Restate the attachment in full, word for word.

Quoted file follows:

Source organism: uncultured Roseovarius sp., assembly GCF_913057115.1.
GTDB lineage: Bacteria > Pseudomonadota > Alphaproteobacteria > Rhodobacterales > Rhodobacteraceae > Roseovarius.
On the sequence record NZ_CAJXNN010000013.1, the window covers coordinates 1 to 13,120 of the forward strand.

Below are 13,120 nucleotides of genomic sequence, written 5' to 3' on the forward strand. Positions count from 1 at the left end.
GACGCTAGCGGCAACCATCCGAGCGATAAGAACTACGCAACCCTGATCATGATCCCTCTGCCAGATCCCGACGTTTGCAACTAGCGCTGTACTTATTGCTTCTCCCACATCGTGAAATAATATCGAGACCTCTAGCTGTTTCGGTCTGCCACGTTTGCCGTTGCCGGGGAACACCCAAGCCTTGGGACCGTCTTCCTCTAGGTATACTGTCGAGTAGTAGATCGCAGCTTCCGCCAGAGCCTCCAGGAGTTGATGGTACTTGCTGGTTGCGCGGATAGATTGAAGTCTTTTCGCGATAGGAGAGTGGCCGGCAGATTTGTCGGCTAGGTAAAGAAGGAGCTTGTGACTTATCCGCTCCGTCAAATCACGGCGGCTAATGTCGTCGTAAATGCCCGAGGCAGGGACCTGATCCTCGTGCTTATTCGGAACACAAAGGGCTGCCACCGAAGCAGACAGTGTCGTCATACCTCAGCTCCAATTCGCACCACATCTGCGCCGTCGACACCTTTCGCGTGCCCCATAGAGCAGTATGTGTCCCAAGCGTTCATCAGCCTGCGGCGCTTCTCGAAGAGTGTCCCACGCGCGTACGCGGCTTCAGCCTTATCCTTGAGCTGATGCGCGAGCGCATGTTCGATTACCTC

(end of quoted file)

Source organism: uncultured Roseovarius sp., assembly GCF_913057115.1.
GTDB lineage: Bacteria > Pseudomonadota > Alphaproteobacteria > Rhodobacterales > Rhodobacteraceae > Roseovarius.
On the sequence record NZ_CAJXNN010000013.1, the window covers coordinates 1 to 13,120 of the forward strand.

Below are 13,120 nucleotides of genomic sequence, written 5' to 3' on the forward strand. Positions count from 1 at the left end.
GACGCTAGCGGCAACCATCCGAGCGATAAGAACTACGCAACCCTGATCATGATCCCTCTGCCAGATCCCGACGTTTGCAACTAGCGCTGTACTTATTGCTTCTCCCACATCGTGAAATAATATCGAGACCTCTAGCTGTTTCGGTCTGCCACGTTTGCCGTTGCCGGGGAACACCCAAGCCTTGGGACCGTCTTCCTCTAGGTATACTGTCGAGTAGTAGATCGCAGCTTCCGCCAGAGCCTCCAGGAGTTGATGGTACTTGCTGGTTGCGCGGATAGATTGAAGTCTTTTCGCGATAGGAGAGTGGCCGGCAGATTTGTCGGCTAGGTAAAGAAGGAGCTTGTGACTTATCCGCTCCGTCAAATCACGGCGGCTAATGTCGTCGTAAATGCCCGAGGCAGGGACCTGATCCTCGTGCTTATTCGGAACACAAAGGGCTGCCACCGAAGCAGACAGTGTCGTCATACCTCAGCTCCAATTCGCACCACATCTGCGCCGTCGACACCTTTCGCGTGCCCCATAGAGCAGTATGTGTCCCAAGCGTTCATCAGCCTGCGGCGCTTCTCGAAGAGTGTCCCACGCGCGTACGCGGCTTCAGCCTTATCCTTGAGCTGATGCGCGAGCGCATGTTCGATTACCTC